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Should You Wait to Divorce Because of the Coronavirus?

Posted on in Divorce

Should I Wait to Divorce Because of the Coronavirus?The coronavirus epidemic has created shockwaves throughout society, and some marriages may be part of the collateral damage. Millions of residents in the U.S. – including those in Illinois – have been ordered to stay at home as much as possible. Some of those residents have lost their jobs, leaving their financial future in doubt. With couples feeling immense stress and unable to escape each other, they are more likely to argue and feel resentful towards each other. Increased time together can also make it more obvious if they no longer love each other or feel unhappy in their marriage. Some couples may conclude that they would like to divorce. However, should they delay getting their divorce until after the epidemic has calmed down?

Reasons to Wait

If your mind is made up that you want to divorce, you may feel restless to get started. However, this may not be the best time to do so. Consider these questions:

  • How might getting a divorce affect your finances, especially if you recently lost your job?
  • Is it feasible for either of you to move out right now?
  • What would you do about health insurance, which you may need if one of you gets infected?
  • How would your children react to learning about your divorce, on top of everything else going on in the world?

There is also the issue of court availability because courthouses are limiting the cases that they hear to those that are deemed urgent, such as criminal cases in which people are being detained. When the courts begin operating normally again, they will have a backlog of postponed cases that they need to hear before they even get to new cases.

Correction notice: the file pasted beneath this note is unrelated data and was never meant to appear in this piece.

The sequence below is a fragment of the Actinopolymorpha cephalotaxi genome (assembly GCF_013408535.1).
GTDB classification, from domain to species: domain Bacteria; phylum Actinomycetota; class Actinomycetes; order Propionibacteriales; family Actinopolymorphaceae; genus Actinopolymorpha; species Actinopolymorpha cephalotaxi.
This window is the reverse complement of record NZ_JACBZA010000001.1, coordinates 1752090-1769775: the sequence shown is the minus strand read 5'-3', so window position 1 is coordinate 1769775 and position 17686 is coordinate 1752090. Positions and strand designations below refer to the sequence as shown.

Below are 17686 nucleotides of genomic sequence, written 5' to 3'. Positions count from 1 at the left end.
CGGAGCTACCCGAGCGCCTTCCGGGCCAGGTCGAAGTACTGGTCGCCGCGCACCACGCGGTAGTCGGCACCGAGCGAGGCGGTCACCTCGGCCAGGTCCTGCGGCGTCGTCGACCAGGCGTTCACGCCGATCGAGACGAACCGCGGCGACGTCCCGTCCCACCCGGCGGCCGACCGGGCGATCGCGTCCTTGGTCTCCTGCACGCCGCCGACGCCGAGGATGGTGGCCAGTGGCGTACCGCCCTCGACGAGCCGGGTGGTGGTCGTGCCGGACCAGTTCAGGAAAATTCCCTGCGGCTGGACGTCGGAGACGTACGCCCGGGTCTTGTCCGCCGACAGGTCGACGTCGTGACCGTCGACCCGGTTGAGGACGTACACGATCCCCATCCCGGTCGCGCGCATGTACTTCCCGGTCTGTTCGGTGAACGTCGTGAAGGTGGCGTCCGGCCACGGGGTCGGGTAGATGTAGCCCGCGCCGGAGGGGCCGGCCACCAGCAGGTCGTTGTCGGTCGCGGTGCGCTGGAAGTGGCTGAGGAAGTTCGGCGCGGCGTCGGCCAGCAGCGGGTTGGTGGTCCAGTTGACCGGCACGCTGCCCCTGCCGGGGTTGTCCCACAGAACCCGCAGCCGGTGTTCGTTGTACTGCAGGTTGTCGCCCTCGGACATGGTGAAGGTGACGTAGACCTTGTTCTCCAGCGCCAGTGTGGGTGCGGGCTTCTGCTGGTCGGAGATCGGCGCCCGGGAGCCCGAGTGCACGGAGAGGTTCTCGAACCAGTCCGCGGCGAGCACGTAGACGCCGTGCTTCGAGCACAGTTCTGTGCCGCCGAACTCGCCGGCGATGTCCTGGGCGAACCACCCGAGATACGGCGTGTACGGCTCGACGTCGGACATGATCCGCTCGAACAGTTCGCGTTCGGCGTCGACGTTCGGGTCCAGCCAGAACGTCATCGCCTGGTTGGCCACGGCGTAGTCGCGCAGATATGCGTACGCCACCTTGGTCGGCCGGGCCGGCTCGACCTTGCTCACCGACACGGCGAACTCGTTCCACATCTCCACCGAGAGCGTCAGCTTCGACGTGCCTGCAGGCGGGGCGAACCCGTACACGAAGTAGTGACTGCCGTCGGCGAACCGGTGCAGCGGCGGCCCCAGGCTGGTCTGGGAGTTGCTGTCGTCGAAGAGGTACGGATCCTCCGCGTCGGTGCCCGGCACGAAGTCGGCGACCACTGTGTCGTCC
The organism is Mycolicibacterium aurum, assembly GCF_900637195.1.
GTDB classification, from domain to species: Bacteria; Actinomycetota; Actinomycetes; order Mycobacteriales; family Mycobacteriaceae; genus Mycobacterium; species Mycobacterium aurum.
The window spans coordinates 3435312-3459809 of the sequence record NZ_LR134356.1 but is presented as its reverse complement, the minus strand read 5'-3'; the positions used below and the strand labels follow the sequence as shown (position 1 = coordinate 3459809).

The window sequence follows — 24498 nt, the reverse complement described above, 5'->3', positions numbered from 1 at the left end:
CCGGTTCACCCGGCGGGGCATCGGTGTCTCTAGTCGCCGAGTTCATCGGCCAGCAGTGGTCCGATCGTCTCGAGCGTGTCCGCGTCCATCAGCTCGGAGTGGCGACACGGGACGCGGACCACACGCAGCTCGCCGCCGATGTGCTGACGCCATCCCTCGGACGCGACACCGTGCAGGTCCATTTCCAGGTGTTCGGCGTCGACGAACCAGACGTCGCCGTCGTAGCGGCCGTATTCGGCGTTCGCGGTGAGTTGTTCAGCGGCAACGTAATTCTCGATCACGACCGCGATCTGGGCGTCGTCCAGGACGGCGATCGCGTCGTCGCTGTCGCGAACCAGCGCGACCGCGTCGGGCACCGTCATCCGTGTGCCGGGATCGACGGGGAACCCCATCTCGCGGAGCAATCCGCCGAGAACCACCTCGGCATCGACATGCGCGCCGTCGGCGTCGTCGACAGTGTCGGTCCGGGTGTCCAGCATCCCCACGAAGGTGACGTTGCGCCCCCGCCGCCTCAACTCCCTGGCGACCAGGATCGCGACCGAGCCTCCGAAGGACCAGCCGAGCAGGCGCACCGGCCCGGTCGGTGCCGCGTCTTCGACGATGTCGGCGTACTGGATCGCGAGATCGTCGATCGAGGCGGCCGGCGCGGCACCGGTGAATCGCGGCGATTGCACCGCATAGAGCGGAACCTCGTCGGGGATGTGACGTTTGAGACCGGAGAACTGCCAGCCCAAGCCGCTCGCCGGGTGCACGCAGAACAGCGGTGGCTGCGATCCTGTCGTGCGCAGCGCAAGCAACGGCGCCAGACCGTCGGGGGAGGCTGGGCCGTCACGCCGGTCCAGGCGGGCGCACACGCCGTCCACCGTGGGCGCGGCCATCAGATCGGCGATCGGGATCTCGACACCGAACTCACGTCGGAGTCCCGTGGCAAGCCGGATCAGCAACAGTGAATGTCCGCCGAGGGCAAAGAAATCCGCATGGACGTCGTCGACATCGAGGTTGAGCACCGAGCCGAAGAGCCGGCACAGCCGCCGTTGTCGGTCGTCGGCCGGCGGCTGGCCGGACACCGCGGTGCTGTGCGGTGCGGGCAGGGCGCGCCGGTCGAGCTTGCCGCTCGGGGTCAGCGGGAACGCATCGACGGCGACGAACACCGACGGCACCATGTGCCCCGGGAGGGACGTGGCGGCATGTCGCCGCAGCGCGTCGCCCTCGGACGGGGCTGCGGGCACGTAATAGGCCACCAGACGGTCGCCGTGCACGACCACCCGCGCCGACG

Reasons to Divorce Now

Firstly, the coronavirus epidemic should not delay your decision to separate from your spouse if you are the victim of domestic violence. Your safety is paramount, and an order of protection could help. Secondly, you can get started on your divorce immediately, even if the court may not hear your divorce petition until later. Without having to leave your home, you can:

  • Conduct remote meetings with your divorce attorney
  • Research the marital properties that you will divide in your divorce
  • Determine what you need from your divorce agreement

Finally, spouses who are getting a divorce can still live together. The best thing to do will be finding your own spaces in your home where you can have privacy and avoid each other.

Contact a Kane County Divorce Lawyer

This is a difficult time to get divorced, but it is still possible if you are committed to doing it. A St. Charles, Illinois, divorce attorney at Goostree Law Group is available for phone consultations if you need to learn more about the process. Schedule a free consultation by calling 630-584-4800.


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